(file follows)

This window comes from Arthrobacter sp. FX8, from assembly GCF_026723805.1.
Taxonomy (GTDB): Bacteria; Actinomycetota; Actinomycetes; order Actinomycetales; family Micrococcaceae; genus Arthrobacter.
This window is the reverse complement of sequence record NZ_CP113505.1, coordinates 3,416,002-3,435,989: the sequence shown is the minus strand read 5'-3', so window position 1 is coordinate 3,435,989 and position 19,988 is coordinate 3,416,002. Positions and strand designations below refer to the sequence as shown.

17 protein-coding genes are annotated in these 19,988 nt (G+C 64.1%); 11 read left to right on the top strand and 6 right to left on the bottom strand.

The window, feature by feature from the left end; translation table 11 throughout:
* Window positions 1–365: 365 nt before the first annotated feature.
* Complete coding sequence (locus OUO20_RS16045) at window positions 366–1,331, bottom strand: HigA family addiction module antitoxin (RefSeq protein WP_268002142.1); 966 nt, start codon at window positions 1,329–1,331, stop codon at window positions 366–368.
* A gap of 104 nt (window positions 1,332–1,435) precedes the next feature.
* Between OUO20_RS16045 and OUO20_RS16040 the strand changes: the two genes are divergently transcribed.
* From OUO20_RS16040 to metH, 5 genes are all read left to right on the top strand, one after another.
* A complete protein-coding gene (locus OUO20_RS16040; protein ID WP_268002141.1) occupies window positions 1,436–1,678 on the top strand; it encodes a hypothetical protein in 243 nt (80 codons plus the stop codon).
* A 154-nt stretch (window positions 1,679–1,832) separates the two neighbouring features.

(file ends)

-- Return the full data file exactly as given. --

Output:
This window comes from Arthrobacter sp. FX8, from assembly GCF_026723805.1.
Taxonomy (GTDB): Bacteria; Actinomycetota; Actinomycetes; order Actinomycetales; family Micrococcaceae; genus Arthrobacter.
This window is the reverse complement of sequence record NZ_CP113505.1, coordinates 3,416,002-3,435,989: the sequence shown is the minus strand read 5'-3', so window position 1 is coordinate 3,435,989 and position 19,988 is coordinate 3,416,002. Positions and strand designations below refer to the sequence as shown.

17 protein-coding genes are annotated in these 19,988 nt (G+C 64.1%); 11 read left to right on the top strand and 6 right to left on the bottom strand.

The window, feature by feature from the left end; translation table 11 throughout:
* Window positions 1–365: 365 nt before the first annotated feature.
* Complete coding sequence (locus OUO20_RS16045) at window positions 366–1,331, bottom strand: HigA family addiction module antitoxin (RefSeq protein WP_268002142.1); 966 nt, start codon at window positions 1,329–1,331, stop codon at window positions 366–368.
* A gap of 104 nt (window positions 1,332–1,435) precedes the next feature.
* Between OUO20_RS16045 and OUO20_RS16040 the strand changes: the two genes are divergently transcribed.
* From OUO20_RS16040 to metH, 5 genes are all read left to right on the top strand, one after another.
* A complete protein-coding gene (locus OUO20_RS16040; protein ID WP_268002141.1) occupies window positions 1,436–1,678 on the top strand; it encodes a hypothetical protein in 243 nt (80 codons plus the stop codon).
* A 154-nt stretch (window positions 1,679–1,832) separates the two neighbouring features.